SANFORD — Members of the Fort Bragg/Pope Air Force Base BRAC (Base Realignment and Closure) Regional Task Force visited Central Carolina Community College’s Lee County Campus July 1 to learn more about the college.
BRAC 2005 is the comprehensive U.S. Department of Defense program to close bases around the United States and consolidate personnel and missions at those remaining. Fort Bragg will expand significantly as a result, and the RTF, a partnership of counties and communities surrounding the base, is dealing with the resulting challenges.
Dr. Jane Smith, RTF program manager for education; Tim Moore, program manager for workforce development; and Renee Lane, communications and outreach director, received information from college administrators and faculty on two major concerns:
- What training does and could the college offer to meet the workforce needs of the industries and companies moving into the area as a result of BRAC?
- What educational opportunities and workforce training does and could it offer the growing civilian population and military personnel, both active duty and those transitioning back to civilian life and looking for new careers?
“Central Carolina Community College already serves the educational needs of many, both civilian and military, who are connected to Fort Bragg and Pope Air Force Base,” said college President Bud Marchant. “We appreciate the opportunity to continue to be active partners with the BRAC Regional Task Force in expanding opportunities for workforce training and educational enrichment to make this area one of the best in which to live and work.”
Under BRAC, Fort McPherson, Ga., is being closed and the U.S. Army’s Forces Command and Reserve Command are in the process of moving to Forth Bragg. The move is to be completed by 2011, when Fort Bragg will, by population, be the largest Army base in the nation, with more than 80,000 soldiers and personnel.
According to Paul Dordal, executive director of the BRAC RTF, more than 19,000 jobs will be created by 2013 as a result of additional military investment in the area. Also by 2013, the civilian population of the 11-county area around Fort Bragg and Pope Air Force Base is expected to increase by 40,000.
To deal with the challenges of implementing BRAC locally, North Carolina formed the BRAC RTF, a partnership of the 11 county and 73 municipal governments around the bases. The Task Force serves as the region’s liaison between the military, the counties and communities, educational institutions, and the state and federal agencies charged with assisting the counties and communities as they adjust to the BRAC impact. It is working with issues such as housing, education, jobs, public safety, workforce training, protecting the environment, transportation, and quality of life.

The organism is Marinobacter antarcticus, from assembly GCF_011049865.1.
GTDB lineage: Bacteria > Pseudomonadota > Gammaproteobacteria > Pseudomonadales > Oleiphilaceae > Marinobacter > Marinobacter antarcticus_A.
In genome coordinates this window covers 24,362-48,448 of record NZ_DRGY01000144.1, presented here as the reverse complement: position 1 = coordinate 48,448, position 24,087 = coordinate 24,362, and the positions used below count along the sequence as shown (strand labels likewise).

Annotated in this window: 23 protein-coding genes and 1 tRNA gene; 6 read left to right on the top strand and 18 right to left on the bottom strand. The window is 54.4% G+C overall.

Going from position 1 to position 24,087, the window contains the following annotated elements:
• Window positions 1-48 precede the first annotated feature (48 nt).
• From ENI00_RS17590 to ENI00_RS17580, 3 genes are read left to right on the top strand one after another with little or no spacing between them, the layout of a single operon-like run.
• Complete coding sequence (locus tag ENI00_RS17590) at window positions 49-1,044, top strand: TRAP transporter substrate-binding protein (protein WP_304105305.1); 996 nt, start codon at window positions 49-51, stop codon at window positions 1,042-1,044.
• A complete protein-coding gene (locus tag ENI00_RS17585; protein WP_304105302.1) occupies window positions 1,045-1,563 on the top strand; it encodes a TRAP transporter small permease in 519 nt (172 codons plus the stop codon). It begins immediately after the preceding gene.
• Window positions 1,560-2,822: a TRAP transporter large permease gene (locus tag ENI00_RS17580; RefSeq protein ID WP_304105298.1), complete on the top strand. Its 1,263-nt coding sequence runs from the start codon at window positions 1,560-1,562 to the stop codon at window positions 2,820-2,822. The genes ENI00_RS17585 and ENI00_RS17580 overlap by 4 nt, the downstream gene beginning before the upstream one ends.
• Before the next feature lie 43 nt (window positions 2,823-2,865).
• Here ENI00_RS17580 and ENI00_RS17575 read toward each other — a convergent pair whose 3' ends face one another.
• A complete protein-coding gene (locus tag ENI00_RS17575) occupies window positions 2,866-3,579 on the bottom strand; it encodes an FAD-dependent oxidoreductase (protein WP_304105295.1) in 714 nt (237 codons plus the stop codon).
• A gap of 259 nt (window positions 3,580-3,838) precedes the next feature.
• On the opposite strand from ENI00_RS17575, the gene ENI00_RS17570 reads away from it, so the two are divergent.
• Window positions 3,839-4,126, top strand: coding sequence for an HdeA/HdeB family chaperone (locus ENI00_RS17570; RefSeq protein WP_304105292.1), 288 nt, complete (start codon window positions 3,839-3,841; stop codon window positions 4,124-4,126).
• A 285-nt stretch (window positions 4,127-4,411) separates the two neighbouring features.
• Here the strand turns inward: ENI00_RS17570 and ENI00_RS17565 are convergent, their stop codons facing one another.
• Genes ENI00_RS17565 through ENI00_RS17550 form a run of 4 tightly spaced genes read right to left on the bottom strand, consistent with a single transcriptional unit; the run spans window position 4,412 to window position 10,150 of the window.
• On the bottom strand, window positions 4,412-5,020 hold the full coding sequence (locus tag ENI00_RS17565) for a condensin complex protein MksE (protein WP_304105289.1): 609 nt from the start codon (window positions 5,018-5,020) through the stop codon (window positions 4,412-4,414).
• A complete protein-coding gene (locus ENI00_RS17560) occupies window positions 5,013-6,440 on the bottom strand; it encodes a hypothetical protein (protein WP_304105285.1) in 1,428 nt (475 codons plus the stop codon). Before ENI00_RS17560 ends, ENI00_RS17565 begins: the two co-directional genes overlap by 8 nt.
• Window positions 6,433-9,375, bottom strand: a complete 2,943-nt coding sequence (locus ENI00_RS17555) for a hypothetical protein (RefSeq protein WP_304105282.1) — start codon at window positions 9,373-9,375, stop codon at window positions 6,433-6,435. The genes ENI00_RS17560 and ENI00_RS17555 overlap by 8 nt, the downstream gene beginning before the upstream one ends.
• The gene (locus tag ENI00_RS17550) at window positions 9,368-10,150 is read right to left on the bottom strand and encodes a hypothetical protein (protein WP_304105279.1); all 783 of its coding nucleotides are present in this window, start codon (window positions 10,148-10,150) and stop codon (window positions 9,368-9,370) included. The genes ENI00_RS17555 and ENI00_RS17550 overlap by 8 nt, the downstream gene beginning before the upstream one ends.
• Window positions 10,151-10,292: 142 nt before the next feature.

Central Carolina Community College’s focus is on providing educational opportunities for civilians and base-related personnel, particularly in Harnett and Lee counties, two of the 11 in the designated BRAC area. An expansion of workforce training is critical as industries and businesses look for skilled workers. Individuals are also interested in programs to put them on track for four-year degrees, as well as enrichment classes for life-long learning.
An RTF team had previously visited the college’s Harnett Campus to see such programs as laser and photonics and hear about coming programs, including a planned orthotics/prosthetics program that could train technicians to assist in the rehabilitation of soldiers who have lost limbs in war.
At the Lee Campus, Smith, Moore and Lane visited the veterinary medical technology; motorcycle mechanics; machining, tool and die; and bioprocess programs. They heard presentations on the college’s university transfer programs; telecommunications; green programs in biofuels, agriculture, construction and weatherization, and ecotourism; as well as other offerings.
“As we see programs here that are important to soldiers and their families, they need to know about them,” said Lane.
The BRAC RTF has a Regional Agricultural Sustainability Program, which it established with a $200,000 grant from the N.C. Tobacco Trust Fund Commission. The goal is to link the agricultural community in southeastern North Carolina to opportunities created by the growth around the bases. For this reason, the BRAC visitors were particularly impressed with the college’s green programs. Most of the programs are now offered at the college’s Chatham County Campus, in Pittsboro, but expansion is beginning, with the college’s West Harnett Center currently offering a sustainable farming program.
“Central Carolina offers a number of unique programs supporting agricultural sustainability, ecotourism, green building and renewable energy, among others,” said Smith. “These types of programs are essential in building the region’s workforce of tomorrow.”
Stelfanie Williams, the college’s vice president of Economic and Community Development, spoke of the college’s ability to provide short-term and rapid-response training, depending on industry needs.
“BRAC brings a lot of opportunities,” she said, “and we want to be poised to meet these immediate needs.”
Dr. Lisa Chapman, the college’s vice president for Academic Affairs, gave an overview of the college’s close partnerships with the communities it serves and its continual growth of programs to meet workforce training needs. She said the college would continue this as training needs became apparent for industries and other work opportunities at the bases and in the area.
Other counties in the BRAC RTF are Bladen, Cumberland, Hoke, Montgomery, Moore, Richmond, Robeson, Sampson, and Scotland. For more information on the BRAC RTF, go online to www.bracrtf.com
. For more information about Central Carolina C.C., visit its website, www.cccc.edu